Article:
It is often said “a film is made 3 times”, once when the screenplay written, once again when the film is shot and again when it’s edited. With few exceptions every film changes during each of the three processes. Ideally the changes are evolutions that move the story toward a better place. Sure, there are often obstacles that lead to creative compromises during these processes but the goal is to make sure each process is serving the story to make it better. For independent filmmakers, often times you are huge part of each of these creative processes.

Nearly every screenplay I write I do with the hope that I will be the one making the film. I love expressing myself in every aspect of filmmaking that I can, whether that’s in writing, directing, or editing. Being the writer and director of a project sounds liberating and creatively freeing but it can also be a creative trap.

It can be very tempting to write as short handed as possible when you’re writing a film you’re going to make yourself. This has been done before and it can be successful but I admire the traditional writing process. As I’m writing my script I am truly trying to put the words on paper that all add up to the ingredients of a great film.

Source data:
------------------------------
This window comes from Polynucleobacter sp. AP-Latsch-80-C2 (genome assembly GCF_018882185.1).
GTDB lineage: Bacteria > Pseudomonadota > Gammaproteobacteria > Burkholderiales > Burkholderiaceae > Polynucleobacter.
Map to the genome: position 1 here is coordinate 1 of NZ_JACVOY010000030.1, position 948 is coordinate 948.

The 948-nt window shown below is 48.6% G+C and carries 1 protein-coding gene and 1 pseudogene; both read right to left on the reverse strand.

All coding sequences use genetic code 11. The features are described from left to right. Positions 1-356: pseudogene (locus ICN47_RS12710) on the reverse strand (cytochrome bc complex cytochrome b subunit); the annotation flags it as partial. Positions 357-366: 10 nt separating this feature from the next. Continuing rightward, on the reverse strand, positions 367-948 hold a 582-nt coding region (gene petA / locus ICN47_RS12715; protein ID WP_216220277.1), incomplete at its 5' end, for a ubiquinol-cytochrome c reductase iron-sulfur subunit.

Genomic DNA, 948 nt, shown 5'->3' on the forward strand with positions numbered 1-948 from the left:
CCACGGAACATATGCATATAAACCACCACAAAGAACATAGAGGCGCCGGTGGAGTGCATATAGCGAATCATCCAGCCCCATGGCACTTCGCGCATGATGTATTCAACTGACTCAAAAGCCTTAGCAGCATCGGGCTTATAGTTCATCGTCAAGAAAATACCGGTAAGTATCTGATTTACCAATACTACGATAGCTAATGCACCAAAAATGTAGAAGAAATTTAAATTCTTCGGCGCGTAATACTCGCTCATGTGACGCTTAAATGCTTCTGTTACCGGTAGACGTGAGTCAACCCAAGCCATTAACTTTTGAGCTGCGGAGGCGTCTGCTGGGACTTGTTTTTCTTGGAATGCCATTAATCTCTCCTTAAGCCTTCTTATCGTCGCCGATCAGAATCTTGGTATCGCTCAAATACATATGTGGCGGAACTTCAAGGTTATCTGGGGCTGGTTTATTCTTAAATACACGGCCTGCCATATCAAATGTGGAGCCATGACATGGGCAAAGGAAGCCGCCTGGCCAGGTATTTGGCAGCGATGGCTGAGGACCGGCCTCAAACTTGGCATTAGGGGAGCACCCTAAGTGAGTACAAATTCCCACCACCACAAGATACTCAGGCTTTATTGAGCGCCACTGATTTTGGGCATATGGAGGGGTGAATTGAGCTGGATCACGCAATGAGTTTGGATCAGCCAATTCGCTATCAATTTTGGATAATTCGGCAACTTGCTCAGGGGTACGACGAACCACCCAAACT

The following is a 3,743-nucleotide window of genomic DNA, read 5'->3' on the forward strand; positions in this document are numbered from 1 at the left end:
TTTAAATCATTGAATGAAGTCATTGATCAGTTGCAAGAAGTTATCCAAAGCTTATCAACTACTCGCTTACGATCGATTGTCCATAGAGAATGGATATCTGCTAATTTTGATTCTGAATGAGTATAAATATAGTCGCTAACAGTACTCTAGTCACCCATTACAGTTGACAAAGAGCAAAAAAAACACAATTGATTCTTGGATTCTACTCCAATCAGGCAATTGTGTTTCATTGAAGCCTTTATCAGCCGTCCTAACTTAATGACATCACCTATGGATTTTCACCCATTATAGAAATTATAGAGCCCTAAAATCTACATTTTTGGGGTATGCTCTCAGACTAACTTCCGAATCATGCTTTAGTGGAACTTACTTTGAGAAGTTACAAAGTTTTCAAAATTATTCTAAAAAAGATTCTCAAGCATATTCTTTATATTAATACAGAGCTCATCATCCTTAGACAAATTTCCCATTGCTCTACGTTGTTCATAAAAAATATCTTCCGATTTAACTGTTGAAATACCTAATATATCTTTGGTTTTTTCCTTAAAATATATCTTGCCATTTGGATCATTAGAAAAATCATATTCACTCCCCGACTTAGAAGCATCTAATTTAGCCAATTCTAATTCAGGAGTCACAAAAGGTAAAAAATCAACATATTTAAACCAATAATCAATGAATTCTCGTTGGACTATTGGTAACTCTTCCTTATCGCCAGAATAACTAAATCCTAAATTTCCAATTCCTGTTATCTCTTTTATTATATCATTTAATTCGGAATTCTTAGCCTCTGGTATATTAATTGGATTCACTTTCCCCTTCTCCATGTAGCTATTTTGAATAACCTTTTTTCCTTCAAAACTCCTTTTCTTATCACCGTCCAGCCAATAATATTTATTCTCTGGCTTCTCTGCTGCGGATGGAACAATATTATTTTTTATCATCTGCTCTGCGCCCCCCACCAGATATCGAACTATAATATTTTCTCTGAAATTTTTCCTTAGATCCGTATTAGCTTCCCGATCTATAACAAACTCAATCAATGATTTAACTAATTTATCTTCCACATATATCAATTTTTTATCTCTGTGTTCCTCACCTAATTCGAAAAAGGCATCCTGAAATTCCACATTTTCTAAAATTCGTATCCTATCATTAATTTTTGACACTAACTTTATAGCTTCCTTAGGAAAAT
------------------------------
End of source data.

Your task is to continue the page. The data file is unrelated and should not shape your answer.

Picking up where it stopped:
Lately I’ve been revisiting the work of one of my favorite filmmakers, Michael Mann. The past few days I have watched Heat a few times and watched as many roundtable discussions and interviews about it as I can. Many times Michael talks about the writing process. He never once talks about shorting the script writing process because he was going to direct it. Interesting side note, he did say that he didn’t think he was going to direct this but ended up doing it. Maybe that’s part of the reason he treated the writing process with such respect but either way he did and a wonderful script for Heat came out of his research, love for the characters and their depth and the world he created to set them in. Another reason I connect with his experience in making Heat was that it was also a project that took him many years to finally see come to fruition in a way that matched what he saw in his mind. He first shot it as a TV pilot years earlier. The pilot didn’t go anywhere and the story was done, or so it seemed. He revisited it and persisted and it finally got made.

I’m sure all of his collaborators appreciated his wonderful script that possessed all the elements needed to make the film great. I imagine that Michael Mann the director also appreciated how Michael Mann the writer approached the writing process.

I’m sure when I go to direct this film I will appreciate the effort and time the writer version of me put into making it the best it can be.